TLC Motion Graphic with sound

(QuickTime 3.4MB) [video]http://www.sundialservices.com/blender/HD_Comp_Sound0001_0146.mov[/video]

Here’s a little 146-frame video which I recently prepared for a company I’d been doing a software project for at the time. They wanted a short introductory clip (in HD) that showed their corporate logo “flying” into place, then fading to white-screen, for use as a preamble to their internal training videos. Blender and I were happy to oblige in an afternoon.

A local composer named Mike Handley provided the three-chord progression, and the company provided their logo in the form of a piece of stationery. (They did know the Pantone color-numbers, too, but couldn’t find their SVG model-file.) The music provided equally-timed “hit points” for the timing, so these were translated to frame-numbers on a spreadsheet. I then worked backward, from end to beginning.

There’s actually a sequence of two renders here: a single-frame “Toon” render of the geometry as it is positioned on the final frame of the animation, designed to be absolutely flat like the printed page; and the animated fly-in version, which simply consists of three “barn door” rotations of the various parts from off-screen positions. The slug-line “snaps” into position then rotates 90 degrees.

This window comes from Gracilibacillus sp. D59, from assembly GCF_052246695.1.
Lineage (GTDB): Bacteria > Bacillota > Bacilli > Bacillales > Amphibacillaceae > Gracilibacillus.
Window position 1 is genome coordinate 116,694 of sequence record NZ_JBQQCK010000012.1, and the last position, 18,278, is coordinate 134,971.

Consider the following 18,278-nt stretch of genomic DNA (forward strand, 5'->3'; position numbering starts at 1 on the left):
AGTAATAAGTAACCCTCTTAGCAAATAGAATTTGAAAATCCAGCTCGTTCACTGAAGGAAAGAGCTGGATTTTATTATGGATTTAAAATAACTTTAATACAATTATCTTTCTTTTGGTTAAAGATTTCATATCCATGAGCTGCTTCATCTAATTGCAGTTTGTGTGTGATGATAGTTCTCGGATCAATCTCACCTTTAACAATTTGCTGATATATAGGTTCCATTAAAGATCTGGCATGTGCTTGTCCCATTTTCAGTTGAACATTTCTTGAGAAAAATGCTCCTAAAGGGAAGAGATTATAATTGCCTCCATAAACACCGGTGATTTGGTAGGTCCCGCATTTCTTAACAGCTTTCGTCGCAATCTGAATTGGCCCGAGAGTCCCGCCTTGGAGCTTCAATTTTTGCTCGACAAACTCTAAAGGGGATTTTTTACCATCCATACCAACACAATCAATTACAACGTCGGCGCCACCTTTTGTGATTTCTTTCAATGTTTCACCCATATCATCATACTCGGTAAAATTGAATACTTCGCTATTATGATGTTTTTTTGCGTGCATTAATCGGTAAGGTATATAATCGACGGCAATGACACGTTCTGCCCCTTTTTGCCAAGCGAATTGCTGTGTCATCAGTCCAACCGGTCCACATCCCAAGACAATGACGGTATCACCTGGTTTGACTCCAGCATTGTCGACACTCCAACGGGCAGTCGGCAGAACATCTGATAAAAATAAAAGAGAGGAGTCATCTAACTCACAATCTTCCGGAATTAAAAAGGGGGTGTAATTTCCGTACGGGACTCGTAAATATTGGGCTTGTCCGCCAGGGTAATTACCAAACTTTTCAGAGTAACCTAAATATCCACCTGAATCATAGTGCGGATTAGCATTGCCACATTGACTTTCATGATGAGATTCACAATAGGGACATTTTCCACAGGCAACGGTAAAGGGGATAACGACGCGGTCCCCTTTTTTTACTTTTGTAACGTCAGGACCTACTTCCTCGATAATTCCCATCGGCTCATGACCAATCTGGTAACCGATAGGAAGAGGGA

The finished renders were then assembled, with the cross-fade along with the fade-to-white, using the video editor. (So, there were actually three blend-files: animation, toon, and VSE. The toon-shader blend linked to all of the model information in the animation blend.)

Placing a scan of the stationery as the backdrop to the Blender modeling-screen provided the basis for modeling the various letters (as beveled curves). The stethoscope was modeled in 3D, as simply as possible. Lighting is pretty standard except that an additional spotlight was needed, whose beam the top panel actually passes through, to keep that from being too dark. There’s just enough texturing and beveling to make the whole thing plausibly look like physical things. Of course, the Toon render consciously eliminates all sense of 3D depth.

Several renders at different sizes were then produced, thereby eliminating any video artifacts that would be produced by after-the-fact reduction: each render is original and therefore fully detailed.

Blender 5.x in linear color space.

The upshot is exactly the sort of commercial thingamabob that you’re not supposed to “notice.”